LP: I didn’t know women who were doing that until I started making music. I didn’t have exposure to that, except at Oberlin [Phair’s alma mater]. That really knocked my socks off — there was this inverted social system where the lesbians were on the top and the mainstream athletes were on bottom. So I came to Oberlin having a Lady Di haircut, wearing acid-wash jeans with flowers on them—like, “Hi! I’m Liz! And I wear really strong blue eyeliner!” And I got my ass kicked by all these New Yorkers. The zeitgeist on that campus changed my perspective completely on gender and bravery.
ELLE: When you were writing the record, circa 1991, when these guys saw you coming, what would they say?
LP: It depends on who you’re talking to. John would probably say, There’s that chick who’s dating my friend. I can think of getting kicked out of the [Chicago club] Rainbo for being a loudmouth, but I can also remember being shy. I was trying on a lot of different roles; I didn’t know who I was. I was trying to break out of the suburbs, and when I did break out, I don’t think I took my whole self with me — I think I played a role of being too cool and hip. At that stage, right before the record, I was trying to figure out who I was going to be as a person… do you remember that time in your twenties?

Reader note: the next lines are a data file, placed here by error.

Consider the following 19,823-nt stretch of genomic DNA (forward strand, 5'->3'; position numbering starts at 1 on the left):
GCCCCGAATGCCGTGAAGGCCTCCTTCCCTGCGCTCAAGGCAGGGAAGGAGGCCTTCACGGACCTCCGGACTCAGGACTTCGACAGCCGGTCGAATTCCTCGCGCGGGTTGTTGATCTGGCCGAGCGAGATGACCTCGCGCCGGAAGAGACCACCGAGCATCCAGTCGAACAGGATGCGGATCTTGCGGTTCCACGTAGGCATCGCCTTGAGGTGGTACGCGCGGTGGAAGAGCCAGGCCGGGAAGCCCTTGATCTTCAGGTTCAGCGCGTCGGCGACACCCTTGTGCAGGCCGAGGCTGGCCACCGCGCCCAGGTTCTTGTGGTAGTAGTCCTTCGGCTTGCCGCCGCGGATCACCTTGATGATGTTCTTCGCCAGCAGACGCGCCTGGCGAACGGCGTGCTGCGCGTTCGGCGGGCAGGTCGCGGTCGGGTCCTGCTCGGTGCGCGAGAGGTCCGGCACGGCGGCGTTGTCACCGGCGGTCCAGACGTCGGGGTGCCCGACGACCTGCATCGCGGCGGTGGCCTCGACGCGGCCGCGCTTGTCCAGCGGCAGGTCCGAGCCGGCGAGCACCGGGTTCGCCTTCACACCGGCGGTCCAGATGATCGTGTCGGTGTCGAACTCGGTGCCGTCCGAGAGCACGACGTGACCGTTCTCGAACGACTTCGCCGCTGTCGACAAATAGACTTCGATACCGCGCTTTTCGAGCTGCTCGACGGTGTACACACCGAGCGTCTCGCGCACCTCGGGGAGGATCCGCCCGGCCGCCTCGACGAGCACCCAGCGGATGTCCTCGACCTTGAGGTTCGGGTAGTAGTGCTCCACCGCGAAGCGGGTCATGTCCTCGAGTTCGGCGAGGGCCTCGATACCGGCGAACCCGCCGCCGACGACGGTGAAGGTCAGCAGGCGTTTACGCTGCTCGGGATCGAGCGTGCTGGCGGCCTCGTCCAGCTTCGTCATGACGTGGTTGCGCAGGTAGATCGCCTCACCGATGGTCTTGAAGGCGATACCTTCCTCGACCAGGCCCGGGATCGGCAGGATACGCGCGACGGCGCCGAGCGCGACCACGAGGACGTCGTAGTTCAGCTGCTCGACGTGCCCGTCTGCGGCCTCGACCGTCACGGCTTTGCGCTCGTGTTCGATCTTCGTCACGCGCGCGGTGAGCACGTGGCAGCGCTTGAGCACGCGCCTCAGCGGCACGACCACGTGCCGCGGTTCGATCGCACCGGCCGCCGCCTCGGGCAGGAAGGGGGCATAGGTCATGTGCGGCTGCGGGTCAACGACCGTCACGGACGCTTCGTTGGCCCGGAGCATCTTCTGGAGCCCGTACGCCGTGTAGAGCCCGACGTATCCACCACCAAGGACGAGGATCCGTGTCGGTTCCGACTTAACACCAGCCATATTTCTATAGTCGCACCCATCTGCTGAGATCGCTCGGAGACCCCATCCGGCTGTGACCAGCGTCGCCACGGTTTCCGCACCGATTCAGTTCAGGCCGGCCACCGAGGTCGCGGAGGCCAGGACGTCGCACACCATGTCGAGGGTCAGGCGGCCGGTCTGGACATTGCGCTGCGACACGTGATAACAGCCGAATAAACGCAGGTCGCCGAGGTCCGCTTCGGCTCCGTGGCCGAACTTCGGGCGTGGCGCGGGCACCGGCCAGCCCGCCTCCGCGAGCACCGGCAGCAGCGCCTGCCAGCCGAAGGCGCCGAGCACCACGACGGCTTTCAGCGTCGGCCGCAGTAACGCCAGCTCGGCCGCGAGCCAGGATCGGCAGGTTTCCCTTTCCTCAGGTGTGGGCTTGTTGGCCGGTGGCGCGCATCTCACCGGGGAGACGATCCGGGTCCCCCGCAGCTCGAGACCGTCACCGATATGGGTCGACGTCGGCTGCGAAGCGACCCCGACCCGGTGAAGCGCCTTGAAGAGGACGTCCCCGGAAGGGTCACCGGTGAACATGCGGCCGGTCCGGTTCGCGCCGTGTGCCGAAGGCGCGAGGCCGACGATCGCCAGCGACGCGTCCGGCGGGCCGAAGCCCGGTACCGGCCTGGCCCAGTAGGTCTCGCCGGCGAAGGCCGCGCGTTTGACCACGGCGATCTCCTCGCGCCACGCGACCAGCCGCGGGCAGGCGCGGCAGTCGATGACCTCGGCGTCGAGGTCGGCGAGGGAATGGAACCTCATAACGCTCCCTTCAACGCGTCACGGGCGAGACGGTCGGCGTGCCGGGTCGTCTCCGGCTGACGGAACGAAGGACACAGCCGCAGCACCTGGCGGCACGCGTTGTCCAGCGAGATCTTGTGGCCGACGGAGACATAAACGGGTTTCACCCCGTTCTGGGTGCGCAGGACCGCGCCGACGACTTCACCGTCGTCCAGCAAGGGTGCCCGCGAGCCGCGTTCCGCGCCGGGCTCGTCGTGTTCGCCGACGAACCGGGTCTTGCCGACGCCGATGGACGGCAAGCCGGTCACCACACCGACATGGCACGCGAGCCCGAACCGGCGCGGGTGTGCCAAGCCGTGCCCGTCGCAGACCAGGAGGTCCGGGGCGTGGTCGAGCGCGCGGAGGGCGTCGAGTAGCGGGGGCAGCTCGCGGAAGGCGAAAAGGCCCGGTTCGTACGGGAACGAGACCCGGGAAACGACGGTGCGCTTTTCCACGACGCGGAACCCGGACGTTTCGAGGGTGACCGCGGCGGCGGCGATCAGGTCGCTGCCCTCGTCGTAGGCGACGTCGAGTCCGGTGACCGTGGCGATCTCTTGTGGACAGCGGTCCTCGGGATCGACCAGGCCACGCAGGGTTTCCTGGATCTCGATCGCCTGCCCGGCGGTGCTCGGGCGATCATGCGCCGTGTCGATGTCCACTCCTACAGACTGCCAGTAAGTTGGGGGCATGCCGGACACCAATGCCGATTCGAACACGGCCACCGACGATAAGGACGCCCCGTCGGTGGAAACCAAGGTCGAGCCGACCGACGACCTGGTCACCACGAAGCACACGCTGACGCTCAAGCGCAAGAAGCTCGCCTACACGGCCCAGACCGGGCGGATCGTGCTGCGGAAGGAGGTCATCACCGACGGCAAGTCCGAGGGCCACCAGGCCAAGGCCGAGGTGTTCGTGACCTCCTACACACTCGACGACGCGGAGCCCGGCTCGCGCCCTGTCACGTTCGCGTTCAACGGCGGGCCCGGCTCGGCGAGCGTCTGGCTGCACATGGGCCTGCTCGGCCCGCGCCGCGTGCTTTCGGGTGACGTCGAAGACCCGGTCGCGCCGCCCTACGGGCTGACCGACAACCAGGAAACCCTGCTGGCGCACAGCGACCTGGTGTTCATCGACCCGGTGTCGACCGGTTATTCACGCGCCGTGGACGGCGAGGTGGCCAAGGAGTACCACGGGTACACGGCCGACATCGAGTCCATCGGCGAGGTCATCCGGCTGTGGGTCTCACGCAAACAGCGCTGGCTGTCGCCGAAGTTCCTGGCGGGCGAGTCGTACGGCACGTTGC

ELLE: That’s funny, because the record is a cohesive and assured statement.
LP: I realized when I was making [the documentary] that the record seemed cohesive and assured because I didn’t have my own identity. I was reactionary. That record was a very clear reaction to what I was exposed to over and over again. That was the best I could do for making a stand. I knew exactly what I didn’t want and that was really clear for me. It was definitely designed to take a crack at the male norm of rock ‘n’ roll. I was definitely swinging away at that piñata: Yeah, you guys get onstage and I’m tired of being the object of your song while you’re the subject. I wanted to take back the right to sexuality.
ELLE: Did you ever think that people were fixating too much on the songs about blow jobs?
LP: People thought it was this straight-up confessional diary of this naive person. I thought, “Don’t you get it’s kind of funny and I kind of know what I’m doing? But I’m not even sure that it comes through when I listen to Guyville now. When I listen now I think, That’s revealingly sad. I feel bad for myself because I can feel the pain. But at the time, I thought I was being quite clever, turning things on their head, sticking humor and wit in there.
ELLE: Sometimes I’ve thought that people have missed the fact that the music is pretty original, and that you’re using sound to ironically comment on femininity — for instance, you use a lot of piano, which is a standard suburban good-girl instrument, and set explicit lyrics to a melody that sounds like a madrigal. Is that intentional?